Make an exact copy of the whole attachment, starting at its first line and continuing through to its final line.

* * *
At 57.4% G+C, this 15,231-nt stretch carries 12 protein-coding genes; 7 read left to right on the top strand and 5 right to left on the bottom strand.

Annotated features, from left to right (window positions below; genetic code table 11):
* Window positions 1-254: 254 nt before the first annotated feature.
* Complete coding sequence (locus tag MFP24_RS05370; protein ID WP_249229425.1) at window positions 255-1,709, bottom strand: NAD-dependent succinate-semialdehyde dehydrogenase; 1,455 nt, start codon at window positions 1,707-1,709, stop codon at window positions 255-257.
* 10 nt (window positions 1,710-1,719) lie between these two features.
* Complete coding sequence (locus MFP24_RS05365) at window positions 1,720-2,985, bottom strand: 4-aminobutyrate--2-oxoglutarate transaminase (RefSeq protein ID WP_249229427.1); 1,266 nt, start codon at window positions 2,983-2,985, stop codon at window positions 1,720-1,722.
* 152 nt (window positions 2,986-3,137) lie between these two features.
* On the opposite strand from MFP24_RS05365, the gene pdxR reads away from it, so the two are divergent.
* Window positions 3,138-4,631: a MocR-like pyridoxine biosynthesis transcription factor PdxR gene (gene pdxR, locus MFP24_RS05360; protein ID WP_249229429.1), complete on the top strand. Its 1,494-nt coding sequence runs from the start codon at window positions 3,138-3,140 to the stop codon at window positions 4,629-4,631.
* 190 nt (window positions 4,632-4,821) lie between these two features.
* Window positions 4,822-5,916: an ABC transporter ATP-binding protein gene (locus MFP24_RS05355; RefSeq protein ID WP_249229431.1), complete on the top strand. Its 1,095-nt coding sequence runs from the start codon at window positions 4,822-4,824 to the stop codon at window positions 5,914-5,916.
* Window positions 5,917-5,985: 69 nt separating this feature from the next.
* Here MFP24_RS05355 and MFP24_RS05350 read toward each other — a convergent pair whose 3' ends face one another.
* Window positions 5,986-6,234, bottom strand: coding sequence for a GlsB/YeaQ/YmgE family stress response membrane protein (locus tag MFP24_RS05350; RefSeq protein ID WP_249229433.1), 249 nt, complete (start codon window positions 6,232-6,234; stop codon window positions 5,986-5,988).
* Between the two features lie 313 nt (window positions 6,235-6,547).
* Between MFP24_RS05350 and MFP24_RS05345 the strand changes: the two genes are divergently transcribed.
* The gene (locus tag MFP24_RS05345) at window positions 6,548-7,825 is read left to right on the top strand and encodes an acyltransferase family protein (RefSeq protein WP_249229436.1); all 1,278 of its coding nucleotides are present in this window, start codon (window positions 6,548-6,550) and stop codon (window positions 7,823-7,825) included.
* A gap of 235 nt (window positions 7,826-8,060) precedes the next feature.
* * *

At 57.4% G+C, this 15,231-nt stretch carries 12 protein-coding genes; 7 read left to right on the top strand and 5 right to left on the bottom strand.

Annotated features, from left to right (window positions below; genetic code table 11):
* Window positions 1-254: 254 nt before the first annotated feature.
* Complete coding sequence (locus tag MFP24_RS05370; protein ID WP_249229425.1) at window positions 255-1,709, bottom strand: NAD-dependent succinate-semialdehyde dehydrogenase; 1,455 nt, start codon at window positions 1,707-1,709, stop codon at window positions 255-257.
* 10 nt (window positions 1,710-1,719) lie between these two features.
* Complete coding sequence (locus MFP24_RS05365) at window positions 1,720-2,985, bottom strand: 4-aminobutyrate--2-oxoglutarate transaminase (RefSeq protein ID WP_249229427.1); 1,266 nt, start codon at window positions 2,983-2,985, stop codon at window positions 1,720-1,722.
* 152 nt (window positions 2,986-3,137) lie between these two features.
* On the opposite strand from MFP24_RS05365, the gene pdxR reads away from it, so the two are divergent.
* Window positions 3,138-4,631: a MocR-like pyridoxine biosynthesis transcription factor PdxR gene (gene pdxR, locus MFP24_RS05360; protein ID WP_249229429.1), complete on the top strand. Its 1,494-nt coding sequence runs from the start codon at window positions 3,138-3,140 to the stop codon at window positions 4,629-4,631.
* 190 nt (window positions 4,632-4,821) lie between these two features.
* Window positions 4,822-5,916: an ABC transporter ATP-binding protein gene (locus MFP24_RS05355; RefSeq protein ID WP_249229431.1), complete on the top strand. Its 1,095-nt coding sequence runs from the start codon at window positions 4,822-4,824 to the stop codon at window positions 5,914-5,916.
* Window positions 5,917-5,985: 69 nt separating this feature from the next.
* Here MFP24_RS05355 and MFP24_RS05350 read toward each other — a convergent pair whose 3' ends face one another.
* Window positions 5,986-6,234, bottom strand: coding sequence for a GlsB/YeaQ/YmgE family stress response membrane protein (locus tag MFP24_RS05350; RefSeq protein ID WP_249229433.1), 249 nt, complete (start codon window positions 6,232-6,234; stop codon window positions 5,986-5,988).
* Between the two features lie 313 nt (window positions 6,235-6,547).
* Between MFP24_RS05350 and MFP24_RS05345 the strand changes: the two genes are divergently transcribed.
* The gene (locus tag MFP24_RS05345) at window positions 6,548-7,825 is read left to right on the top strand and encodes an acyltransferase family protein (RefSeq protein WP_249229436.1); all 1,278 of its coding nucleotides are present in this window, start codon (window positions 6,548-6,550) and stop codon (window positions 7,823-7,825) included.
* A gap of 235 nt (window positions 7,826-8,060) precedes the next feature.